Perhaps of all customs and rituals, none is as important to a society as courtship and marriage. For it is in these events that a culture secures its continuity. Ties are created, where previously there were none. Families clans are united. And through the observance of traditional courtship, the individuals find a bond, not only to each other, but to generations past… ancestors who have lived and loved and forged relationships in like manner.
This page takes us through the different kinds of courtship practiced in the Philippines today, culminating in the grand wedding. The nuances of these customs vary from region to region — yet all of them are marked by a heady mix of enigma and excitement, nervousness and negotiation, ceremony and celebration.
Olog - The Betrothal House
Ifugao, Mountain Province
There is a practice among the Ifugaos of northern Luzon of segregating “marriage-able” girls in a communal abode called “Olog” or “Agamang“. (The marriageable boys are accommodated in another communal house called the “Ato“.) The boys from the “Ato” regularly visit the “Olog” and performed the first stage of courtship known as the “Ca-i-sing.” They unburden their feelings in native songs rich in meanings and insinuation. The girls respond likewise in native verse. All these are done under the watchful eye of the “Olog” head — an elderly and married woman or a childless widow who keeps the parents of her wards informed of the developments of the courtship.
The practice, unique to our Northern Mountain Tribes is also known as “Ebgan” (Kalinga) or “Pangis” (Tingguian).
Tapat - Courtship Through Poetry and Song
“Tapat” is practiced in small towns of Ilocos. A young man employs music and verse to declare his attraction to his lady love. The would-be suitor (sometimes with a friend in tow for moral support) goes to the girl’s house and serenades her from her window. The lady then answers in a song–usually one that suggests that the man has a long courtship ahead of him. The man then counters with another song this time more passionate. The musical repartee goes on and on until an “understanding” is reached.
This practice is also known “harana” in the Tagalog regions. Among the Maranaos, the practice is known as “Tubad-tubad” wherein playful verses are exchanged between the two would-be lovers.
Bisperas - The Eve of the Wedding
Province of Batangas
This is an old custom peculiar to Batangas. The day before the wedding, an entourage consisting of the groom’s parents, relatives, “abays“, “ninangs” and “ninongs“, and others concerned with the wedding walk in a procession from the groom’s house to the bride’s house. The purpose of this journey is to deliver all the ingredients to be used in preparation of the wedding feast. Everything from the cows and chickens, to the vegetables and rice, down to the condiments and the cutlery are carried in the procession. Upon arrival at the bride’s house, refreshments are served. Then the elaborate preparations for the reception will be proceed thereafter.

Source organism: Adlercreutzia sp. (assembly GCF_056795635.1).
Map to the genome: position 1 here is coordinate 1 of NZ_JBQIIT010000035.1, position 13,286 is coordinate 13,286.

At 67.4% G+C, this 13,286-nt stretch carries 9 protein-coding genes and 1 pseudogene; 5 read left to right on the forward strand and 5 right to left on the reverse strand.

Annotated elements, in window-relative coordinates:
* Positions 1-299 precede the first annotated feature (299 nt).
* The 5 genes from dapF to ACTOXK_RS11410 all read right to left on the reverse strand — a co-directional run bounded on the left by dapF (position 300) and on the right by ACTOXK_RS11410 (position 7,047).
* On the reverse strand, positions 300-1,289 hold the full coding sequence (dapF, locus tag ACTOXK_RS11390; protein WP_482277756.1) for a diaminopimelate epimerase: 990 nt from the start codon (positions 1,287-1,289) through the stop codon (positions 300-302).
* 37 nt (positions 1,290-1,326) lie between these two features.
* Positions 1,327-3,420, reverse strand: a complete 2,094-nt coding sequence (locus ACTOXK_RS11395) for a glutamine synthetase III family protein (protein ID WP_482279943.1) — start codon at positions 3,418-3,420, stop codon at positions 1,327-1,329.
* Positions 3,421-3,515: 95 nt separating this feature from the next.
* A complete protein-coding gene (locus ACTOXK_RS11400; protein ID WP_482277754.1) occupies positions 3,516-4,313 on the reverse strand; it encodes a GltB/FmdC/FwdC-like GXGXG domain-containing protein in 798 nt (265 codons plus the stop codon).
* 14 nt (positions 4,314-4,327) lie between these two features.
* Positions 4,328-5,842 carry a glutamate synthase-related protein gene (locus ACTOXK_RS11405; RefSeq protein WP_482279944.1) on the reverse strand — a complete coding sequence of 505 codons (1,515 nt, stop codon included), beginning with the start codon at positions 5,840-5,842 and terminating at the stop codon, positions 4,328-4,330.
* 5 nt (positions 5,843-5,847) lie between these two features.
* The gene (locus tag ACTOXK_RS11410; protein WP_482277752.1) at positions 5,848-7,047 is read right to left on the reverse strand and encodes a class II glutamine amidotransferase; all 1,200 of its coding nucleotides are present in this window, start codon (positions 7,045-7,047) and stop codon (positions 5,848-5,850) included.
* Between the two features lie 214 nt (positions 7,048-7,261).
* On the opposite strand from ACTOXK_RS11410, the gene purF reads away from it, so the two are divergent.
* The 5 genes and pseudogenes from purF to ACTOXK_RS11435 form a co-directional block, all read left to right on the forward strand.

Pamalaye - The Formal Proposal
Province of Cebu
Among the traditional Cebuanos, the asking of the girl’s hand in marriage is no simple matter. The entire family of the man troops the girl’s home, bringing with them musicians, gifts, food and wine. The discussions regarding the marriage are deputized to a “Mamamae” and a “Sagang” whose main qualifications are great skill in the art of debate and rebuttal. They represent the interest of both families and are empowered to make binding contracts regarding the dowry. The reaching of an agreement between the families is the high point of this custom called the “Pamalaye”, and lavish festivities ensue.
Among the Ilocanos, this is known as “Tampa” or, the more formal arrangement, the “Danon.” To the Tagalogs, it is “Pamanhikan.” It is “Pasaguli” to the PalaweÃ±os and “Kapamalai” to the Maranaos.â€¢
Pangagad - Bride Service
Province of Leyte
In Leyte, in lieu of paying a dowry, a Filipino man wishing to wed into a traditional family is expected to perform household service to the bride’s family as proof of his sincerity and fortitude. This can include anything from fetching water and chopping firewood, working in the farm as well as running household errands. This usually lasts about one year. This is more of a test period–as the rendering of the “pangagad” still does not guarantee irrevocable acceptance of the marriage proposal. Thus, it is appropriately known as “Paninilbihan” (being of service) or “Subok” (trial) to the Tagalogs. In Bicol, it is called the “Pamianan.”
Pangalay - The Wedding
Of all social events, perhaps none is more elaborate than a wedding. And of all Filipino weddings, perhaps none is as full of color, splendor and pageantry as a Tausog wedding. On the eve of the affair, a cacophony of native percussion instruments–”agong“, “kulingtang“and “gabbang” announce the impending wedding. Everyone in the village, young and old, are invited. The ceremony proper is performed by an “Imam” or Muslim priest. After readings from the “Koran“, the groom puts his “fingerprint” on the forehead of the bride. This gesture formally seals the marriage. Like all weddings–lavish feasting, singing, dancing and marry making ensue. And the entire tribe celebrates the joy and love and life.
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For more information about the different courtship, wedding & marriage practices in other regions of the Philippines, read Philippine Wedding Practices.
Related Link: IFUGAOS PRESERVE WEDDING CUSTOMS -Inquirer (August 3, 1999)